The nation may soon be getting a new top special education official.

President Donald Trump said this week that he will nominate Johnny Collett to be assistant secretary of education for special education and rehabilitative services at the U.S. Department of Education.

This is Trump’s first effort since taking office earlier this year to fill the post which is tasked with overseeing the federal government’s implementation of the Individuals with Disabilities Education Act and other laws.

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Collett has most recently served as director of special education outcomes at the Council of Chief State School Officers. He previously was the special education director for the Kentucky Department of Education and has worked as a high school special education teacher.

“Johnny recognizes we must set high expectations and provide the necessary supports for each and every child to create a more equitable education system,” said Chris Minnich executive director of the Council of Chief State School Officers. “He has experience at the national, state and local level that will be a strong asset to the U.S. Department of Education.”

Trump’s secretary of education, Betsy DeVos, has faced significant pushback on special education issues since being nominated for the post. At her confirmation hearing in January, DeVos admitted that she “may have confused it” when speaking about the IDEA.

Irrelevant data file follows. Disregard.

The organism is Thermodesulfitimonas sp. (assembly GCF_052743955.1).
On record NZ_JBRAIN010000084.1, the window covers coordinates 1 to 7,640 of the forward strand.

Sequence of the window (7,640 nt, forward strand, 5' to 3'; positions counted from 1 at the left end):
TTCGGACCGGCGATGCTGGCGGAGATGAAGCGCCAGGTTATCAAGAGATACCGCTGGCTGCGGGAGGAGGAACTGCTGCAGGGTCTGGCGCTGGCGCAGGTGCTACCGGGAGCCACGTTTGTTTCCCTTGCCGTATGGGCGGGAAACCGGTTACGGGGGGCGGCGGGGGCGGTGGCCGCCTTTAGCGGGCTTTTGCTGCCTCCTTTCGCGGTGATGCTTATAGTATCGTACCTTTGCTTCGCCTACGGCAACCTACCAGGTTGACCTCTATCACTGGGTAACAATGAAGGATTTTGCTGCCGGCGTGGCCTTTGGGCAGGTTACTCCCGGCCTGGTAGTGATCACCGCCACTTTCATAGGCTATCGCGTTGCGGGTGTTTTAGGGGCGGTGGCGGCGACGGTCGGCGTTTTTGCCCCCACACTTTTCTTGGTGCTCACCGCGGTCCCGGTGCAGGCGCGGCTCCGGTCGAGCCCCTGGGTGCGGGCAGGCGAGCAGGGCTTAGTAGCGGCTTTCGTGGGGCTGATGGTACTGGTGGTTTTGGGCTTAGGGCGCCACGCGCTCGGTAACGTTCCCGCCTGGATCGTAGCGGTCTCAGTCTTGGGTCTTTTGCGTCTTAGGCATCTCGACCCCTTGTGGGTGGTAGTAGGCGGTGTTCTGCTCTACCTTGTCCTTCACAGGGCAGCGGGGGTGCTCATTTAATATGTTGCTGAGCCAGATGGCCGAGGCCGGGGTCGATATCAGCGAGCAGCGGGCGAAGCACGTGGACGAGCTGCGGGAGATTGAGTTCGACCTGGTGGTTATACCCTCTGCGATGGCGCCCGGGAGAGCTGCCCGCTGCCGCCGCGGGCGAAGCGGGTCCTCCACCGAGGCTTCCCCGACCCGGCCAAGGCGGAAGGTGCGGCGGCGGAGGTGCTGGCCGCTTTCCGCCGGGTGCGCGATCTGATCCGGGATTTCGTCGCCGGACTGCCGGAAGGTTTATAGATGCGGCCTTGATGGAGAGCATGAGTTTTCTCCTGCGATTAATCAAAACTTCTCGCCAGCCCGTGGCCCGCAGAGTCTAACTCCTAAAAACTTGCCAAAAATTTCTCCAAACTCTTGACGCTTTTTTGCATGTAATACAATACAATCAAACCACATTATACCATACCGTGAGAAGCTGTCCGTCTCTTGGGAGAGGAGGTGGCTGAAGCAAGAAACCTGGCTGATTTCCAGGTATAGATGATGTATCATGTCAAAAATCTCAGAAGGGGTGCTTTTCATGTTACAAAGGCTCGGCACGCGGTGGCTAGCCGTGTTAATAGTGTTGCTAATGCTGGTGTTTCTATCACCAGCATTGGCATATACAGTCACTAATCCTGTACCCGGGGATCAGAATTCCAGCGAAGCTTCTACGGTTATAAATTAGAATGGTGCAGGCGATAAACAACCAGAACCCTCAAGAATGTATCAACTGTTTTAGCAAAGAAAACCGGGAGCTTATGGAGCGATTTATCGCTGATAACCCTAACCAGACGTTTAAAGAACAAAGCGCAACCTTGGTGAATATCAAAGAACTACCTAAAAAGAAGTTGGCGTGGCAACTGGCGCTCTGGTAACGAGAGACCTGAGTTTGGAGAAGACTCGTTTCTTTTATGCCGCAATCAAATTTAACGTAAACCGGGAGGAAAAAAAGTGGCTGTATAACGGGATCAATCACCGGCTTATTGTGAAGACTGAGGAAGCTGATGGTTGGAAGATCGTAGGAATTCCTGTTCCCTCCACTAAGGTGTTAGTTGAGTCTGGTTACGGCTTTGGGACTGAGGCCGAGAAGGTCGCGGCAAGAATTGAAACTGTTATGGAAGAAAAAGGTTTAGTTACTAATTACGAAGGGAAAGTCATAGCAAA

Since then, she has weathered a firestorm of criticism over troubles with a key federal special education website and her department has withdrawn dozens of guidance documents it determined were “outdated, unnecessary or ineffective” related to educating students with disabilities.

“We are cautiously optimistic about the experience that Mr. Collett brings to the job,” Denise Marshall, executive director of the Council of Parent Attorneys and Advocates, said in a statement. “We look forward to the nomination process as the Senate vets Mr. Collett and urge great diligence on the part of the Senate to assure that Mr. Collett stands ready to do his part to support the secretary and assure (the Office of Special Education and Rehabilitative Services) fulfills its obligations to students and families.”

Collett must be confirmed by the Senate before he can officially assume the assistant secretary position.

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